Reviewed by Kieron Fennelly
Author: Paul Hogan
Published by: Veloce: https://veloce.co.uk/
144 pages, with 254 pictures (softback)
UK Price: £19.99
This quintessentially 1950s sportscar was arguably the best of its ilk, significantly quicker than the rival MGA and deservedly popular. It remains so today and most cars have been restored with many imported from the US which took the bulk of production at the time.
Almost seven decades on these cars will sell for £25-30,000 and can make a tempting purchase for the (usually) older enthusiast who knows how to enjoy a vintage car and who would subscribe to the adage “it’s not how fast you go, but how you go fast.”
Paul Hogan is one such owner and his guide to owning a TR2 or 3 is both an absorbing read while offering practical maintenance advice. The book rightly assumes its readers will be at least be reasonably conversant with traditional overhead valve engines, but it does not attempt to be a Haynes Guide. Its soft cover format is no good for the workshop (it won’t stay open) and when the author describes dismantling the engine for example there is none of the step-by-step methodology of Haynes: The owner is expected to know how to judge crankshaft wear or remove the timing chain, a tricky operation, adds the author.
On the other hand, the Haynes guides were written when owners really were looking after their cars in front of the house; Hogan rightly assumes today’s owner will probably have recourse to Neil Revington or other Triumph specialist. But he is not beyond good, basic advice, citing his own experience that electronic ignition for example offered little improvement over classic points and although he describes how to fit an oil cooler, it simply is not worthwhile he thinks unless the owner intends to go racing with his TR. In the same vein, if the owner decides the replace the coil springs, he should ensure they are of the correct spring-rate. A car famous for its overdrive on three gears it seems most of the TRs sent to the US did not have overdrive. This can be fitted retrospectively, says the author, but is an expensive operation.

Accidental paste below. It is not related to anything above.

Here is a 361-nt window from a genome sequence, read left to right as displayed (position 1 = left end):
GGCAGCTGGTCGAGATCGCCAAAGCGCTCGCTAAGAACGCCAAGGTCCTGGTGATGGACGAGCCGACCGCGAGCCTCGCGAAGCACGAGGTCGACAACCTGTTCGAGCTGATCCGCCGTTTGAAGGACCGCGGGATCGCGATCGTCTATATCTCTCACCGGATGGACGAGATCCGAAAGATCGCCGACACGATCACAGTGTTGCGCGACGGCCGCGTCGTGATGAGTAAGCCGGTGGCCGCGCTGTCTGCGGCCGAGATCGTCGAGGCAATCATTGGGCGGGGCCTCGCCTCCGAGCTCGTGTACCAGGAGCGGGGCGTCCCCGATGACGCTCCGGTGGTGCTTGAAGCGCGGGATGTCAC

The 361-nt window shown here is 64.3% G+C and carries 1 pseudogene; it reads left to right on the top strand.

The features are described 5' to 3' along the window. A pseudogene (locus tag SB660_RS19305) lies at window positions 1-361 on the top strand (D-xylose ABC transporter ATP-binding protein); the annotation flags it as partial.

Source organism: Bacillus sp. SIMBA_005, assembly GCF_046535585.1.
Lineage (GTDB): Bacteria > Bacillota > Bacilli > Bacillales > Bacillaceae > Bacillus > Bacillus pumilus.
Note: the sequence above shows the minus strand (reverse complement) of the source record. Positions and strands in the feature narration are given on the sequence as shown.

Published in 2019, Paul Hogan’s book on the TR6 was similarly informative though at £12.99 in A5 format and soft covers, it seemed expensive. His TR2/3 work in the same 140 page A5 format should at least have hard covers at the price which is now £19.99.
Informative and useful for owners today, and based on first-hand ownership experience, but not cheap at £20 for a softback.